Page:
The land phase of the exercise is being conducted between Indian Army and UK Army at Chaubatia from 21 –27 October 2021 under the aegis of Golden Key Division of Surya Command. UK Army is being represented by officers and troops of the 1st Battalion of the Fusilier Regiment and the Indian Army is represented by the troops of 1/11 Gorkha Rifles. The Joint Company Level Exercise between the two nations is aimed at training troops in conduct of Humanitarian Aid and Disaster Relief Operations by coalition forces in an opposed environment.

The tri-service exercise KONKAN SHAKTI aims to derive mutual benefits from each other’s experiences and also showcase the continuing cooperation between the two countries. Maritime cooperation is a distinguishable symbol of the commitment of both nations in ensuring a positive climate at sea for enhancing strategic stability and promoting global economic prosperity. The interoperability achieved over the years, as a result of such exercises, has proved to be operationally beneficial to armed forces of both countries.

-End-


++++

I wish one of our carriers could take part in the exercises...but Vikramaditya is undergoing refit at Karwar while Vikrant is on sea trials. It COULD be possible (if they planned for it) for the HMS QE to link up with Vikrant for a photo-op toward the end of the exercise (as it sails back toward Suez Canal).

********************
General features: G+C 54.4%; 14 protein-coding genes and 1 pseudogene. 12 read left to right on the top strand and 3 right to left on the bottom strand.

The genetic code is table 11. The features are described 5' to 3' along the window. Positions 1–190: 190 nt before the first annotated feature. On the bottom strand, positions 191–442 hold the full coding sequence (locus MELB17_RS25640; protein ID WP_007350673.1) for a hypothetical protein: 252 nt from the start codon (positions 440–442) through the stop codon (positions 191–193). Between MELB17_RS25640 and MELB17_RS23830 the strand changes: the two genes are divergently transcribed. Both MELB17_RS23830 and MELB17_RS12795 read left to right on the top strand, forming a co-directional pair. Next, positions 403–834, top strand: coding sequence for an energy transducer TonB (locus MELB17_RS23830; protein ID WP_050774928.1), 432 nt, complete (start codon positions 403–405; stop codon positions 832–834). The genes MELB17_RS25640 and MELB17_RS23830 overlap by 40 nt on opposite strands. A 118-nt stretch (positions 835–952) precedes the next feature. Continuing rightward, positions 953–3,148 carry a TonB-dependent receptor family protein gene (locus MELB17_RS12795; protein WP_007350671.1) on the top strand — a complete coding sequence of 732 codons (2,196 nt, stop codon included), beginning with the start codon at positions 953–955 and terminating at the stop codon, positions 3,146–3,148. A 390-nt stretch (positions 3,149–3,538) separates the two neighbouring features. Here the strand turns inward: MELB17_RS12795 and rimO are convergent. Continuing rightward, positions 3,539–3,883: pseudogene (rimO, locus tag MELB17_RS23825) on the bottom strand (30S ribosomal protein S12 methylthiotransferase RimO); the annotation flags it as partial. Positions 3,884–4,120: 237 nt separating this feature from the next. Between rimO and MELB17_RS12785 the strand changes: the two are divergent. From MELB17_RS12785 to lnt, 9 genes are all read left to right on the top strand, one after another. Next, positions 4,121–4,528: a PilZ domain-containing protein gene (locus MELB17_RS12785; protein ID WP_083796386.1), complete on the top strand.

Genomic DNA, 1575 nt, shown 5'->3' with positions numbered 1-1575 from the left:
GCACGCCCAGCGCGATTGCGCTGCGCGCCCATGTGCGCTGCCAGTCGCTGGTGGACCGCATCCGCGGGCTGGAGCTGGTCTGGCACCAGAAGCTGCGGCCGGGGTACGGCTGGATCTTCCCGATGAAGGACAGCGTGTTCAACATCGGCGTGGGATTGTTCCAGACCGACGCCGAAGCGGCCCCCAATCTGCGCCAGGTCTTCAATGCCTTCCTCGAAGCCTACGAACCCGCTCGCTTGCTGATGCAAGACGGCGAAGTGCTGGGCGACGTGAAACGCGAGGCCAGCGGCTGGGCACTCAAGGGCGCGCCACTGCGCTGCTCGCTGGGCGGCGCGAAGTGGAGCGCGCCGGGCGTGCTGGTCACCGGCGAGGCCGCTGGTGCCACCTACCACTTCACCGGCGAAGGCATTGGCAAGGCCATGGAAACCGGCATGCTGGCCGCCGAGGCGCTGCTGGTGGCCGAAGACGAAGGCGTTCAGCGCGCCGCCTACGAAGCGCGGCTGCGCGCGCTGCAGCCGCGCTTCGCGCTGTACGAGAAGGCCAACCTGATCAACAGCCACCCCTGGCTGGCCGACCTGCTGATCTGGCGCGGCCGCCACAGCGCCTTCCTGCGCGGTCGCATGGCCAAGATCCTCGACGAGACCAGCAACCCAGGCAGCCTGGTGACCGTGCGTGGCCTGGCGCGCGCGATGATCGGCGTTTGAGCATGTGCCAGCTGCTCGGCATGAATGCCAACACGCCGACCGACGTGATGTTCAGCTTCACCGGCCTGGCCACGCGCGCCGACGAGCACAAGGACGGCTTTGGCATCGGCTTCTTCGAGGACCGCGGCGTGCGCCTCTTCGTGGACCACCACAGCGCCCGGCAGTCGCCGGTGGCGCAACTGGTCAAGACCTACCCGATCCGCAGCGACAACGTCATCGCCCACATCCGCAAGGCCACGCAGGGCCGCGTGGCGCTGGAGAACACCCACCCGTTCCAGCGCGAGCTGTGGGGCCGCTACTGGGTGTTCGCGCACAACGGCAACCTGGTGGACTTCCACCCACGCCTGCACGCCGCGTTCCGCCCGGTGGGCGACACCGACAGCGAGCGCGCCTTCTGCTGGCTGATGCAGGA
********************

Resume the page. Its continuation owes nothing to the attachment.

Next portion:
:love:
 

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Srinagar, Oct 28: Chief of British Army General Sir Mark Carleton-Smith on Thursday visited Srinagar-based Chinar Corps of the Indian Army.

FCyrHaPUUA46VLG.jpg


"General Sir Mark Carleton-Smith, Chief of the General Staff, #BritishArmy visited #ChinarCorps and interacted with Lieutenant General DP Pandey, GOC #ChinarCorps and local commanders," the Army said on its official Twitter handle.

There were no details provided about the visit of the British Army Chief to Kashmir.

FCyrHwDVEA8jovD.jpg


General Carleton-Smith is on a four-day visit to India. On Tuesday, he held talks with Army Chief General M M Naravane in Delhi with a focus on enhancing bilateral cooperation between the two armies.


++++

COMMENTS:

Far as I know, this is the first visit (in recent memory anyway) of a high-ranking foreign military official to the 'disputed' region. I won't read too much into the implications, but prominent analyst Prasun K. Sengupta has this to say:

"It can mean 2 things:

1) Whereas previously, only military attaches were allowed by the Govt of India to visit J&K, the allowing of a high-ranking military official to make an official visit indicates that the UK has at last discarded its earlier stance about J&K being a disputed territory & is now actively supporting India’s PoV about J&K being an integral part of India.

2) It can also be seen as a firm signaling by the UK to its PoK-orgin & Pakistan-origin citizens to fall in-line & stop indulging in unlawful acts like stabbing UK MPs & harassing Indian diplomats at the Indian High Commission in London. Lastly, it is also possible that just like the US Special Operations Command, the British Army wants to learn from the IA on the intricacies of high-altitude mountain warfare—something that should come in handy when operating in the northern portions of Afghanistan."

@Nilgiri @Paro @Zapper
 

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Srinagar, Oct 28: Chief of British Army General Sir Mark Carleton-Smith on Thursday visited Srinagar-based Chinar Corps of the Indian Army.